Thurston County looking for firm to manage its conservation lands


Thurston County is looking for a consulting firm to help manage its conservation lands.

The county issued a request for qualifications (RFQ) last week to hire a non-profit conservation firm that will administer lands acquired through the county’s Habitat Conservation Plan (HCP).

The HCP allows the county to permit development activities in areas with endangered species. The plan protects three subspecies: the Mazama pocket gopher, the Taylor’s checkerspot butterfly, the Oregon vesper sparrow, and the Oregon spotted frog.

Part of the HCP is to purchase habitat land for these species to mitigate the impact of development.

According to the RFQ, the selected firm will have to develop site management plans for all conservation lands and implement activities to enhance these areas. Activities may include prescribed burning, targeted herbicide application, management of invasive species, mowing, and seeding.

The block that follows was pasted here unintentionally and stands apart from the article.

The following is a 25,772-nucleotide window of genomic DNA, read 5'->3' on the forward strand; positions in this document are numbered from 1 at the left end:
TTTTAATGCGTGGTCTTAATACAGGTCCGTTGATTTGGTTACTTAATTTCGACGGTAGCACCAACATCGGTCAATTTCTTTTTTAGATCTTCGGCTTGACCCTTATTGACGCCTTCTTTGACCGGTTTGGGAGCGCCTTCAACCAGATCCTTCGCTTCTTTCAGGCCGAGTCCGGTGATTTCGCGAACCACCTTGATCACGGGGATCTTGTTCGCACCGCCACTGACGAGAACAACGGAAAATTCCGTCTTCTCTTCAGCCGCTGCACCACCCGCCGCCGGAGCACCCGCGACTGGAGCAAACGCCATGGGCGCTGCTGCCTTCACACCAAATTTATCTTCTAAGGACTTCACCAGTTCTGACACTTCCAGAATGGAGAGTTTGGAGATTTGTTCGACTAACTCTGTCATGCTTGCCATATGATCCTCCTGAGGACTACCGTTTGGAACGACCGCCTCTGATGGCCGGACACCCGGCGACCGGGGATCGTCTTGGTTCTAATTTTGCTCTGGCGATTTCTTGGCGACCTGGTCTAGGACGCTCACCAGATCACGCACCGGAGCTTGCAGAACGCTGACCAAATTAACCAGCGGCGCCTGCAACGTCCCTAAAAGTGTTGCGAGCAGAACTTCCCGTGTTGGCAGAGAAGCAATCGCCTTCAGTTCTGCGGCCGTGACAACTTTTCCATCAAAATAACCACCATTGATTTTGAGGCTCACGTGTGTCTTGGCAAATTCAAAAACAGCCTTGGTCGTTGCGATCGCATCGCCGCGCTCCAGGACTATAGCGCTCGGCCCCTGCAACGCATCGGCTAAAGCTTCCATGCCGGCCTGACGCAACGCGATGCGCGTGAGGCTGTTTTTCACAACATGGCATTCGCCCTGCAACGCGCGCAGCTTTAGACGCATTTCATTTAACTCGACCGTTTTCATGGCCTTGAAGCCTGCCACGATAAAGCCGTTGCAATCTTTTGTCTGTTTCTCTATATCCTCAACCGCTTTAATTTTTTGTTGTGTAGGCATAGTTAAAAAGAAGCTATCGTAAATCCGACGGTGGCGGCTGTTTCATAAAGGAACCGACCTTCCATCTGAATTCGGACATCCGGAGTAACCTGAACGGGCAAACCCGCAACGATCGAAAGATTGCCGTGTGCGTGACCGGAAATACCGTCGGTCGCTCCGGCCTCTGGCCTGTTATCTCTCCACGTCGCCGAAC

The firm will also have to monitor the effectiveness of these activities and the county’s compliance with the terms set by the US Fish and Wildlife Service when it approves the county’s HCP. Monitoring will be done based on procedures described in the HCP and by tracking the status of affected species.

The firm will also have to enforce the terms of conservation easements, which are agreements between a landowner and a land trust to limit developments on conservation lands.

Associate Planner Marisa Whisman told the Board of County Commissioners last week that qualified respondents to the RFQ would include consulting firms with expertise in prairie and wetland restoration along South Puget Sound. Whisman also mentioned that the selected firm will be paid using funding from HCP mitigation fees.


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